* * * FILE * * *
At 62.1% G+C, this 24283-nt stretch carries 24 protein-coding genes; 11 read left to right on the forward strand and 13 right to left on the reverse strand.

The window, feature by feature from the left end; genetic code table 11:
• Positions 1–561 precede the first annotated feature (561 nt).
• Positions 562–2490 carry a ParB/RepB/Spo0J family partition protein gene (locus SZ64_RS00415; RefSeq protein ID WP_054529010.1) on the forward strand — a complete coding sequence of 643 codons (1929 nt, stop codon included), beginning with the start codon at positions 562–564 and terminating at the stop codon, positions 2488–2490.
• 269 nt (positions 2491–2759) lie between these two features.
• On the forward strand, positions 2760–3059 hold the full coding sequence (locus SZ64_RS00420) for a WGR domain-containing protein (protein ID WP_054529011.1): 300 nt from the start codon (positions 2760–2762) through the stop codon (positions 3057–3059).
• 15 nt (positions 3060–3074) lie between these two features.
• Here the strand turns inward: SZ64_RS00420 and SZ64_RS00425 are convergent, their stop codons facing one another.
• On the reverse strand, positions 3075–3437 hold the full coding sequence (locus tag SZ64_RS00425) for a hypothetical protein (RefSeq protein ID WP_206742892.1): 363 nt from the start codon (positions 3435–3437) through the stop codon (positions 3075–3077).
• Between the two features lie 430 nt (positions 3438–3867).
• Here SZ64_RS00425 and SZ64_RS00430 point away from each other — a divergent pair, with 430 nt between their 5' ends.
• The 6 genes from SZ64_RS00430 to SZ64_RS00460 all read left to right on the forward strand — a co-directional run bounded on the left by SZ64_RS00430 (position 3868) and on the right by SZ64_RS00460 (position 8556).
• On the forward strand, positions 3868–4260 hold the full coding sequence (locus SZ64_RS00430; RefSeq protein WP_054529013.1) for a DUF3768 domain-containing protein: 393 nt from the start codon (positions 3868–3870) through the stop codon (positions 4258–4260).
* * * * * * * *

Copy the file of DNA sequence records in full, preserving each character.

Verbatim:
At 62.1% G+C, this 24283-nt stretch carries 24 protein-coding genes; 11 read left to right on the forward strand and 13 right to left on the reverse strand.

The window, feature by feature from the left end; genetic code table 11:
• Positions 1–561 precede the first annotated feature (561 nt).
• Positions 562–2490 carry a ParB/RepB/Spo0J family partition protein gene (locus SZ64_RS00415; RefSeq protein ID WP_054529010.1) on the forward strand — a complete coding sequence of 643 codons (1929 nt, stop codon included), beginning with the start codon at positions 562–564 and terminating at the stop codon, positions 2488–2490.
• 269 nt (positions 2491–2759) lie between these two features.
• On the forward strand, positions 2760–3059 hold the full coding sequence (locus SZ64_RS00420) for a WGR domain-containing protein (protein ID WP_054529011.1): 300 nt from the start codon (positions 2760–2762) through the stop codon (positions 3057–3059).
• 15 nt (positions 3060–3074) lie between these two features.
• Here the strand turns inward: SZ64_RS00420 and SZ64_RS00425 are convergent, their stop codons facing one another.
• On the reverse strand, positions 3075–3437 hold the full coding sequence (locus tag SZ64_RS00425) for a hypothetical protein (RefSeq protein ID WP_206742892.1): 363 nt from the start codon (positions 3435–3437) through the stop codon (positions 3075–3077).
• Between the two features lie 430 nt (positions 3438–3867).
• Here SZ64_RS00425 and SZ64_RS00430 point away from each other — a divergent pair, with 430 nt between their 5' ends.
• The 6 genes from SZ64_RS00430 to SZ64_RS00460 all read left to right on the forward strand — a co-directional run bounded on the left by SZ64_RS00430 (position 3868) and on the right by SZ64_RS00460 (position 8556).
• On the forward strand, positions 3868–4260 hold the full coding sequence (locus SZ64_RS00430; RefSeq protein WP_054529013.1) for a DUF3768 domain-containing protein: 393 nt from the start codon (positions 3868–3870) through the stop codon (positions 4258–4260).